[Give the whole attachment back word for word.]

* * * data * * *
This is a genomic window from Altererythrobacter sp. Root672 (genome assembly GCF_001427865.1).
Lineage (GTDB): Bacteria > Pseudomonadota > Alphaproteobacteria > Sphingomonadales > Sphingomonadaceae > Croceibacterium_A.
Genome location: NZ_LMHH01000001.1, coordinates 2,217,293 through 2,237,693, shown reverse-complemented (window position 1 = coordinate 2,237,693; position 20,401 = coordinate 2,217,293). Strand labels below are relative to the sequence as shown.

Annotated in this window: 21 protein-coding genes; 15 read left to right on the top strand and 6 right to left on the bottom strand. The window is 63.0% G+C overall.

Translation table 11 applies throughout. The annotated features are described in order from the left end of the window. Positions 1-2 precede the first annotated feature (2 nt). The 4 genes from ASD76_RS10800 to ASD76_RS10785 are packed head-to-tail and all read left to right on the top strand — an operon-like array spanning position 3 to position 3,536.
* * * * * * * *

This is a genomic window from Altererythrobacter sp. Root672 (genome assembly GCF_001427865.1).
Lineage (GTDB): Bacteria > Pseudomonadota > Alphaproteobacteria > Sphingomonadales > Sphingomonadaceae > Croceibacterium_A.
Genome location: NZ_LMHH01000001.1, coordinates 2,217,293 through 2,237,693, shown reverse-complemented (window position 1 = coordinate 2,237,693; position 20,401 = coordinate 2,217,293). Strand labels below are relative to the sequence as shown.

Annotated in this window: 21 protein-coding genes; 15 read left to right on the top strand and 6 right to left on the bottom strand. The window is 63.0% G+C overall.

Translation table 11 applies throughout. The annotated features are described in order from the left end of the window. Positions 1-2 precede the first annotated feature (2 nt). The 4 genes from ASD76_RS10800 to ASD76_RS10785 are packed head-to-tail and all read left to right on the top strand — an operon-like array spanning position 3 to position 3,536.